A section of the media has reported that a seven-year-old boy from Malappuram District of Kerala is suffering from a West Nile Virus (WNV). Union Minister of Health has directed for all support to be extended to Kerala in its prevention and management. There are no reports available so far for spread of this virus in other parts of the country.
Genus: West Nile Virus (WNV), a mosquito-borne disease, is a member of the flavivirus genus and belongs to the Japanese encephalitis antigenic complex of the family Flaviviridae.
Vulnerable species: WNV is maintained in nature in a cycle involving transmission between birds and mosquitoes. Humans, horses and other mammals can be infected.
Distribution: WNV is commonly found in Africa, Europe, the Middle East, North America and West Asia.
History: West Nile Virus (WNV) was first isolated in a woman in the West Nile district of Uganda in 1937. Human infections attributable to WNV have been reported in many countries in the World for over 50 years.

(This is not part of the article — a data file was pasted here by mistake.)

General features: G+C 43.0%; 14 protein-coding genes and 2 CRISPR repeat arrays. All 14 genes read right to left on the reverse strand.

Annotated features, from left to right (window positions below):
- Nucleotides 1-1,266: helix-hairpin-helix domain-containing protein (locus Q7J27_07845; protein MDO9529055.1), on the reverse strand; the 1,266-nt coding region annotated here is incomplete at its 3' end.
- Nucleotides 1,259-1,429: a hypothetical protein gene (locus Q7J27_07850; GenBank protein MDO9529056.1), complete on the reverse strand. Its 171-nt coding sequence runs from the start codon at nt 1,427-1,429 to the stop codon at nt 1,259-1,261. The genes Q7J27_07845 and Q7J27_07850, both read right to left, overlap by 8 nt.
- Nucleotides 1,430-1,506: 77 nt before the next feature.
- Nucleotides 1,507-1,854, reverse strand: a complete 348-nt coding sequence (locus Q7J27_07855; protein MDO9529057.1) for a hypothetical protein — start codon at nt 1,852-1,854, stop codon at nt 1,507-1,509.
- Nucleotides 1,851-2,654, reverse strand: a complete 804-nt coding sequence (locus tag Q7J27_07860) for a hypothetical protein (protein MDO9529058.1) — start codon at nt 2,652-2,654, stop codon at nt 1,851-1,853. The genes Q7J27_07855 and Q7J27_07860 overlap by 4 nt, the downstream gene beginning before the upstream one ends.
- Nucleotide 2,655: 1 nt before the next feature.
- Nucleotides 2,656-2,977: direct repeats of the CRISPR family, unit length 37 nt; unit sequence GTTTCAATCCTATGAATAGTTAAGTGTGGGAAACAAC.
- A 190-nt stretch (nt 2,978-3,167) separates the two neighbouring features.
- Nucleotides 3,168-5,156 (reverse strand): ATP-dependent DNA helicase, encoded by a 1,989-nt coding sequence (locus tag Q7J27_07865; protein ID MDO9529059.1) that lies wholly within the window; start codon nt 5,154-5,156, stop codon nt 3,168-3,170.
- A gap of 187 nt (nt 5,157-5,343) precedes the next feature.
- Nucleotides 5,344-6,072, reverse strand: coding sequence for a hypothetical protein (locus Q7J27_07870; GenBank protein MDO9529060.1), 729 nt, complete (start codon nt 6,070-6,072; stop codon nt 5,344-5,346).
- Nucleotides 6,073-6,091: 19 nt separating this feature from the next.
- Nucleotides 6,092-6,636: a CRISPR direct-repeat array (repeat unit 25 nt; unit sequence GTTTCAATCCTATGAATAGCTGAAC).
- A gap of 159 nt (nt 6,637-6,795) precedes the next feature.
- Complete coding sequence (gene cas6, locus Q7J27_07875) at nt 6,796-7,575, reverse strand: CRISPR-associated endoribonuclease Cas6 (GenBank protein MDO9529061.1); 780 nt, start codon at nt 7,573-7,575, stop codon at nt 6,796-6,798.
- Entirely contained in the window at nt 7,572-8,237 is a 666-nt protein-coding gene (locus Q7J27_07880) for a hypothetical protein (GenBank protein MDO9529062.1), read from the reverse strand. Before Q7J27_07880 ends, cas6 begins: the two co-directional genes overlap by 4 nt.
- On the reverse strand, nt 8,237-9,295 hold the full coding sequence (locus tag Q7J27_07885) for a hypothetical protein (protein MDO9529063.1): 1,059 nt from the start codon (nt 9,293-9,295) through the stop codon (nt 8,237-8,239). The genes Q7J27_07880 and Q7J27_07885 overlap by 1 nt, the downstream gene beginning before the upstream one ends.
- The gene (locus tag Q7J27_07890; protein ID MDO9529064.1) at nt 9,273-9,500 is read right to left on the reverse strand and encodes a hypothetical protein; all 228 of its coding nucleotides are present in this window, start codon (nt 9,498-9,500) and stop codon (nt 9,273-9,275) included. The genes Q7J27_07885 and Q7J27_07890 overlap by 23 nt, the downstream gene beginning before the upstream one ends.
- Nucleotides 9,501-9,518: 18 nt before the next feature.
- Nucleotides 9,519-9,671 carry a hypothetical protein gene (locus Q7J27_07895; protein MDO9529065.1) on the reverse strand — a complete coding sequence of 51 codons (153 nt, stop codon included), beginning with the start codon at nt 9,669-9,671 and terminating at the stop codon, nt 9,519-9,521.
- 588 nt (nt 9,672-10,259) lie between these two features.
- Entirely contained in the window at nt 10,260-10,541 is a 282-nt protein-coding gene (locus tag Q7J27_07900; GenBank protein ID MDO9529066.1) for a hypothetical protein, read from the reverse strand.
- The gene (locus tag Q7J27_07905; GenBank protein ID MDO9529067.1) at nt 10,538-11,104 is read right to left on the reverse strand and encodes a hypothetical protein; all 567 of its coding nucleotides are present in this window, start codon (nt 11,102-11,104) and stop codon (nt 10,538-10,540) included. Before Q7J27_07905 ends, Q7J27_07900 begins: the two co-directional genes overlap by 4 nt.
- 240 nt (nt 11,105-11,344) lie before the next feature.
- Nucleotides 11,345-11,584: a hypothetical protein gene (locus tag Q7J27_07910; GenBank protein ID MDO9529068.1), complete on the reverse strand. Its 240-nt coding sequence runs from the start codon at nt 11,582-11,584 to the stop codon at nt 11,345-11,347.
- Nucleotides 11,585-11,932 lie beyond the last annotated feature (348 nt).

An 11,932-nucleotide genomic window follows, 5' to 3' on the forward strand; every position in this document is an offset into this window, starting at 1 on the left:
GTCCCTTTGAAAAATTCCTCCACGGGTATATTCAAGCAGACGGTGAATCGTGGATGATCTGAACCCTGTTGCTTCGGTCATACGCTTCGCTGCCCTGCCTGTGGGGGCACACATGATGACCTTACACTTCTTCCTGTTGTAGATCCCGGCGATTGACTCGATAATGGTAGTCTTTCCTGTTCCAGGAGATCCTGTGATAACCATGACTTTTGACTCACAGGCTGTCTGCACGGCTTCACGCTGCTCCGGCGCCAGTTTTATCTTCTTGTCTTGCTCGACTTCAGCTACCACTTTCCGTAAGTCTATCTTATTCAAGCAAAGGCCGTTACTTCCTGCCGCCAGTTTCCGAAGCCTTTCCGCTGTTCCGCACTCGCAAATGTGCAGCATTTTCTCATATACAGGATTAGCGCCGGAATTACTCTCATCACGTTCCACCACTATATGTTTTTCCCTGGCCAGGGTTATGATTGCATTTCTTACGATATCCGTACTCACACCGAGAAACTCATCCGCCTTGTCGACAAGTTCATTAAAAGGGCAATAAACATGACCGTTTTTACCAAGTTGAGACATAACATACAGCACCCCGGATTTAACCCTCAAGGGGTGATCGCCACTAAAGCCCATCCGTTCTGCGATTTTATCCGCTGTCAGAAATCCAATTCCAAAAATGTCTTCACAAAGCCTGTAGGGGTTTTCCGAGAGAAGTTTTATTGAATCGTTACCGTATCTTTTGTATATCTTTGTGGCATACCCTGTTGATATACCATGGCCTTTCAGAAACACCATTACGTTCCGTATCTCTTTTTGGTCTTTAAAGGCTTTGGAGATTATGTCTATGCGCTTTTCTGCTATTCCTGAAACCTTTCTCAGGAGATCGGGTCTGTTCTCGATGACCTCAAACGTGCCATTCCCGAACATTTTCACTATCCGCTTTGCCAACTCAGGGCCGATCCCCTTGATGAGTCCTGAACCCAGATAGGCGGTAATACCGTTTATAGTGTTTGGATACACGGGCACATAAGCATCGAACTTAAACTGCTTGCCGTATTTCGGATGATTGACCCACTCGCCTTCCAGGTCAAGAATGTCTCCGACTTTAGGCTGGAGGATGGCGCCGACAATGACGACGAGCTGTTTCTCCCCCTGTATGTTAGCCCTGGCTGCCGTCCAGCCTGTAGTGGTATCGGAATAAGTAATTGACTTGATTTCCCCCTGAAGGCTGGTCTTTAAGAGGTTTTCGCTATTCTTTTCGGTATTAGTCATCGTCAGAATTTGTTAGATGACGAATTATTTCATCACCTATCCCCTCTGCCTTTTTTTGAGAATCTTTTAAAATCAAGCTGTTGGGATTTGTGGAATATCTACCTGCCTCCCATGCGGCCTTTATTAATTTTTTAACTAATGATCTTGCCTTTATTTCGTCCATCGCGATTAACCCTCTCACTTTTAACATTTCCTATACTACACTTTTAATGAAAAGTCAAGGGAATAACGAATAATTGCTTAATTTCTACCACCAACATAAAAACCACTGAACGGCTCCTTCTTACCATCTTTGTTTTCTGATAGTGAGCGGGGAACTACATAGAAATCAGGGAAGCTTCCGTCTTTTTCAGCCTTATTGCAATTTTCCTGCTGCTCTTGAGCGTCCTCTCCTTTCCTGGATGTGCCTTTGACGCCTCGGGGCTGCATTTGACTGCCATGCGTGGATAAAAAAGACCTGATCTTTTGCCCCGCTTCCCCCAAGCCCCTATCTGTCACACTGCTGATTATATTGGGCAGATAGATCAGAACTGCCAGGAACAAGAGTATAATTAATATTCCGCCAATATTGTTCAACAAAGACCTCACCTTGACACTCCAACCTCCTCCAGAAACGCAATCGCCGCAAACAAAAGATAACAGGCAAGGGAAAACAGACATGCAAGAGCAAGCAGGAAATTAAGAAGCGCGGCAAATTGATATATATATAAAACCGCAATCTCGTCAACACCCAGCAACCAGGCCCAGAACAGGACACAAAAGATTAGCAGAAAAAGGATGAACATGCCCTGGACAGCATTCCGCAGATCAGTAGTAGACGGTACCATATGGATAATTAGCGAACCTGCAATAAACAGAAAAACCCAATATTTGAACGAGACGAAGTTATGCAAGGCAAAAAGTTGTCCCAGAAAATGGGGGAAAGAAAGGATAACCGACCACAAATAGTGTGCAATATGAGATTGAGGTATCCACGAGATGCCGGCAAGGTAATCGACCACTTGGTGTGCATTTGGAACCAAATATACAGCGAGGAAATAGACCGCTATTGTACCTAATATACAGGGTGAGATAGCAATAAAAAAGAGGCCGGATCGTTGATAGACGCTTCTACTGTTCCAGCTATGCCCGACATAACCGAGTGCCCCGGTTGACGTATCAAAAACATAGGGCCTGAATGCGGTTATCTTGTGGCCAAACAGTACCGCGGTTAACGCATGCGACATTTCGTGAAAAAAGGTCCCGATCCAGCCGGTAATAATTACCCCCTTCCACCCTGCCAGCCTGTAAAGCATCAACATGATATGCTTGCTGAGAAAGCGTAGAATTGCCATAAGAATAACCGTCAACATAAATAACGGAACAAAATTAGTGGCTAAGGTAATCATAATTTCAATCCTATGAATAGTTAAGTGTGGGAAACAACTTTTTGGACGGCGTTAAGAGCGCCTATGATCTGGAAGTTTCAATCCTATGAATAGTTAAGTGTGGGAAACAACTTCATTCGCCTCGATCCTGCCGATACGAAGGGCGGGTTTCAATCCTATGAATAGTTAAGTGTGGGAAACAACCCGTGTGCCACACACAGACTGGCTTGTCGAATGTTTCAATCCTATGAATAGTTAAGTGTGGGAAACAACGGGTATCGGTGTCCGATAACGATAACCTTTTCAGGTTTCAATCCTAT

Human infection is most often the result of bites from infected mosquitoes. The virus may also be transmitted through contact with other infected animals, their blood, or other tissues.
To date, no human-to-human transmission of WNV through casual contact has been documented.
Signs and symptoms:
Approximately 80% of people who are infected with WNV will not show any symptoms.
About 20% of people who become infected with WNV will develop West Nile fever or severe West Nile disease (also called neuroinvasive disease, such as West Nile encephalitis or meningitis or West Nile poliomyelitis).
West Nile virus can cause a fatal neurological disease and death in humans and horses.
Treatment and vaccine:
Treatment is supportive for patients with neuro-invasive West Nile virus, often involving hospitalization, intravenous fluids, respiratory support.
Vaccines are available for use in horses but not yet available for people.